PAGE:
If you have a passion for a certain industry that a private equity fund invests in, this can be a powerful reason for why you’d like to join.
This answer is particularly powerful if you’ve had prior experience that focused on a particular sector (e.g. you did investment banking in a coverage group for technology and now you’re looking at technology-focused private equity firms).
Lots of responsibility + lots of learning
This is a little generic, but one appealing aspect of private equity investing in general is that you get to learn about a lot of different things at a very rapid pace.
Every week or month you’ll be getting up to speed on a new industry or company. Especially if you’re a fast-paced learner, this can be very appealing to weave into your story because it shows that you’ve got a feel for what the job entails.
You could also mention that in private equity you know you’ll get even more deal responsibility, which you’re really excited about, because that’s where you thrived and learned most in your last job, etc.
In private equity, most funds target controlling stakes in their investments.
By definition, this means that the firm has control over the company’s operations. There are different ways that firms exercise this control (e.g. by appointing management teams, by appointing board members, or by getting involved in the actual day-to-day).
You’ll want to research where the firm is on this spectrum of “getting involved” but it’s a very valid answer to say that you’re interested in private equity because you’d like to get more exposure to operations and management of actual businesses.
How to supercharge your answer
You can probably tell from the discussion above, but one way to make your answer much more compelling is by connecting the reasons you give for your interest in private equity to your prior experiences and passions.
You might say you want get into private equity because you’re interested in investing and going deeper into finance.
But the answer would be much better if you could mention that you want to learn more about investing because you’ve loved it since college when you part of your school’s investment club. Also, in your banking role, you noticed your favorite deals to work on were buyouts because you loved working on LBO models, and that’s why you’re excited to go even deeper in private equity.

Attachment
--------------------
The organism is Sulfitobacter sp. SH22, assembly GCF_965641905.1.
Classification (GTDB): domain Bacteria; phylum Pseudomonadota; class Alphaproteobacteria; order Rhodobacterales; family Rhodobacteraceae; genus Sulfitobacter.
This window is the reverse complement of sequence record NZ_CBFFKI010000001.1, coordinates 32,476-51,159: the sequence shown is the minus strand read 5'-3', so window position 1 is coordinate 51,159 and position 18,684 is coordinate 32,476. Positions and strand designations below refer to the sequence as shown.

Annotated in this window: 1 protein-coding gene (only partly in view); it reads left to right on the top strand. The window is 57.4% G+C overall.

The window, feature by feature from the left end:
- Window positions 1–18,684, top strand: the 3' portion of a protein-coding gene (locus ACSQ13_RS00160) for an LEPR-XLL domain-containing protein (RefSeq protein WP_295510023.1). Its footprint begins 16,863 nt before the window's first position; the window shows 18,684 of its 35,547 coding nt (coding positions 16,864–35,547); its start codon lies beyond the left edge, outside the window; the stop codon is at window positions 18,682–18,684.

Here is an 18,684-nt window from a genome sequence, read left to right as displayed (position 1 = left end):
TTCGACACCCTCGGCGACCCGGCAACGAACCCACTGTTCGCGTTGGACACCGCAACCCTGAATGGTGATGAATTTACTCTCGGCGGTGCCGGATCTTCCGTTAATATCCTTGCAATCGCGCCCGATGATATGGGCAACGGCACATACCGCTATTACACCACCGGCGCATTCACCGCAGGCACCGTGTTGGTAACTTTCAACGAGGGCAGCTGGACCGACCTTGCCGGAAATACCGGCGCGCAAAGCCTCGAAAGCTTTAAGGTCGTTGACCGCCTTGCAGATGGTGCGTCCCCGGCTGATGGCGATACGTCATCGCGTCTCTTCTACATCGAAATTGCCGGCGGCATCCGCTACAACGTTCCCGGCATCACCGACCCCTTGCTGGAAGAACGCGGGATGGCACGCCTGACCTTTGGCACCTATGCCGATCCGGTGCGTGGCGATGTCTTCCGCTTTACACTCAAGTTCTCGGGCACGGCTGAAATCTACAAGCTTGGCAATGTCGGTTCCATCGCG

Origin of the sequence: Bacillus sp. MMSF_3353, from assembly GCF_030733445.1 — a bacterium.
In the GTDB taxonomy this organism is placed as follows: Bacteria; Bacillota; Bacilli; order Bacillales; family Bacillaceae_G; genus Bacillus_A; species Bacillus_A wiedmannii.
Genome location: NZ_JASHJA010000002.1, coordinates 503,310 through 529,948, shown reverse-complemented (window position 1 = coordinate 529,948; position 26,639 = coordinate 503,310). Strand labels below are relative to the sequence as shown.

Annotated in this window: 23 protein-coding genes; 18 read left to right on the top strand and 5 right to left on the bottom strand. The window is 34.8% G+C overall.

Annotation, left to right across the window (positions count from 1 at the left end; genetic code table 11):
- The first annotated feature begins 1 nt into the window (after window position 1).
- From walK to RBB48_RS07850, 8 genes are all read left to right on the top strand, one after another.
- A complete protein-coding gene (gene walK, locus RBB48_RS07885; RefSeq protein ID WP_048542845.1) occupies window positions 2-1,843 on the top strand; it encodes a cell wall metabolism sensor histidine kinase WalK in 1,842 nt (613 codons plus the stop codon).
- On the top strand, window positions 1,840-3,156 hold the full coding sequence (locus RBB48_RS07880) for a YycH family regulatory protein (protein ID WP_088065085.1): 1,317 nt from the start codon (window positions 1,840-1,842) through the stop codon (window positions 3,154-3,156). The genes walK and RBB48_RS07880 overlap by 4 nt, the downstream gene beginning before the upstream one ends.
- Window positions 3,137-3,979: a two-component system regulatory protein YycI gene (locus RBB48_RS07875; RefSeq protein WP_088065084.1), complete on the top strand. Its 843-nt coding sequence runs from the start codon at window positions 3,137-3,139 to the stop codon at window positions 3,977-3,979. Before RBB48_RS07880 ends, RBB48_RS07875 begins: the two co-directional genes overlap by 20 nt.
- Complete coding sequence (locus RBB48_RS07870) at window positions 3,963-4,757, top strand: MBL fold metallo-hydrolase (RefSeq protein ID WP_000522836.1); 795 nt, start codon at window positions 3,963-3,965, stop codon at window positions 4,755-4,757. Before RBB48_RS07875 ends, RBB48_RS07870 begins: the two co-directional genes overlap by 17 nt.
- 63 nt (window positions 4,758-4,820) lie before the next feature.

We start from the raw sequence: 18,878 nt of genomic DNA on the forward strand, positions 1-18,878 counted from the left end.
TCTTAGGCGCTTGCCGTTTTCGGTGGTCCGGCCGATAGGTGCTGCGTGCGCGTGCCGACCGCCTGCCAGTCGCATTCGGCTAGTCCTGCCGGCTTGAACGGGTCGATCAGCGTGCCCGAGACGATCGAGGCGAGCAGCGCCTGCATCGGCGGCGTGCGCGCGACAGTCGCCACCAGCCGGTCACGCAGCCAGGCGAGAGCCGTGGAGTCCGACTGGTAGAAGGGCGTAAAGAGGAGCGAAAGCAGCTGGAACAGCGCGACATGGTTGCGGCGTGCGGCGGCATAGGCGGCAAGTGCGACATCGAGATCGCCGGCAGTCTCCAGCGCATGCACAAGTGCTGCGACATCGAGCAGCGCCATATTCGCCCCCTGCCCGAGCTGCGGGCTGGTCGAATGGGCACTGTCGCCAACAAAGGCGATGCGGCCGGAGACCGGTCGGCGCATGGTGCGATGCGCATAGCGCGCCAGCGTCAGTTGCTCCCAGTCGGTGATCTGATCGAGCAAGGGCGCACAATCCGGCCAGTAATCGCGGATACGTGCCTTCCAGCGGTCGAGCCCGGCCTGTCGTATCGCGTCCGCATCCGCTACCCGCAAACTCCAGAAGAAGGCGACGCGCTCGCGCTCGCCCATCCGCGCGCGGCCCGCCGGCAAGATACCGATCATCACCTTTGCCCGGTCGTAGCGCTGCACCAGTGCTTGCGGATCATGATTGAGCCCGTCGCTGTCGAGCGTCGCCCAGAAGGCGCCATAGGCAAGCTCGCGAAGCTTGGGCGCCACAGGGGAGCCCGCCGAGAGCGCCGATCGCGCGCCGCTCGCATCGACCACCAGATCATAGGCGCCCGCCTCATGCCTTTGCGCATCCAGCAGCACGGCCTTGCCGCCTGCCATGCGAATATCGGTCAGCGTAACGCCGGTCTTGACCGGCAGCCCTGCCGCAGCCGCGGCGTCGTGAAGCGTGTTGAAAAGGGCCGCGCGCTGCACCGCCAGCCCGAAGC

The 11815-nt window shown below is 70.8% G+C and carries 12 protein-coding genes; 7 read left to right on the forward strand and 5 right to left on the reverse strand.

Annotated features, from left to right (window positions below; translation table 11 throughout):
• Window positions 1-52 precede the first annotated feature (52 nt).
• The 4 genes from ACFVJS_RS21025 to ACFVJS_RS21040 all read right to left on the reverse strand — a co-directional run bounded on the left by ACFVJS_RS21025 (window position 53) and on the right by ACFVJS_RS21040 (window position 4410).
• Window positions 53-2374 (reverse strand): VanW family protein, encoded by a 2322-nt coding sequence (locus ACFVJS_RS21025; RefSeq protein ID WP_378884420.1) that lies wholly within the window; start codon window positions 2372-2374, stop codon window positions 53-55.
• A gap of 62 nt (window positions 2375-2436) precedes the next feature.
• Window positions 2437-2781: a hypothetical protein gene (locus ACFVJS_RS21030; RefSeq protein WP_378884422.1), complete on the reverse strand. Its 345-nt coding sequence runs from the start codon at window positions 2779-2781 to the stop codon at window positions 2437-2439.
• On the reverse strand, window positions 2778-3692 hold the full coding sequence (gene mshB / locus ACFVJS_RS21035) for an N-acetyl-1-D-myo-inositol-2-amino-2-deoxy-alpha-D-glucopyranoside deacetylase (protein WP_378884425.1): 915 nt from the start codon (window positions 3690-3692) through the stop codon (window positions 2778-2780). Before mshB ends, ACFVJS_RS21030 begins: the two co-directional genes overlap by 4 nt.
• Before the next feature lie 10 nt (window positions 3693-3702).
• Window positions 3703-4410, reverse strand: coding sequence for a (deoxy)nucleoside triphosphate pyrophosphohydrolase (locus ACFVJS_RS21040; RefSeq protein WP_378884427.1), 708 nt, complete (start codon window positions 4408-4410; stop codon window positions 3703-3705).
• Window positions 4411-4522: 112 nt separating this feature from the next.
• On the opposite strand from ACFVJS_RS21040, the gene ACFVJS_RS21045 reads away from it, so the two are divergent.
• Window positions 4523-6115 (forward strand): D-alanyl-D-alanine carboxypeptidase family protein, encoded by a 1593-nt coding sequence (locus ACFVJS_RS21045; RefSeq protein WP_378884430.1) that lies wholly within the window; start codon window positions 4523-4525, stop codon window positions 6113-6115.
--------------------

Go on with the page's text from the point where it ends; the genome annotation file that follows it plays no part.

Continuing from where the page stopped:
One other way to improve your answer is to keep it concise!
Prepare your talking points based on your strengths and interests, but your entire answer to this question should probably be 30 seconds to 1 minute.
If you have a really good story, you can tease the story in your answer and the interviewer will ask more questions if she wants to or has time.
Follow Up Questions
Since the logical corollary to the question, “why private equity?” is “why not anything else?”, you may receive questions about why you don’t want to go into other areas, or why you’re ready to leave where you are.
Keep your answers positive and forward-looking. You don’t want to give the impression that you’re running away from a bad opportunity, only that you’re running toward a great one.
If your answers to the “why private equity?” question could be interpreted to apply to other specialties as well, such as hedge funds or venture capital, be prepared to give a quick compare/contrast answer to show why you’re choosing private equity over other options.
What Not To Say
There are several answers you want to avoid with this question. They are sure-fire ways to NOT do well in your interview.
Avoid these answers:
- I’m motivated by money
- I’m motivated by prestige
- I hated my old job
- I want better work-life balance
- I want a stepping stone to the next thing (e.g. MBA)
Even if there’s some truth to them, put your best foot forward by showing that you know to avoid these answers.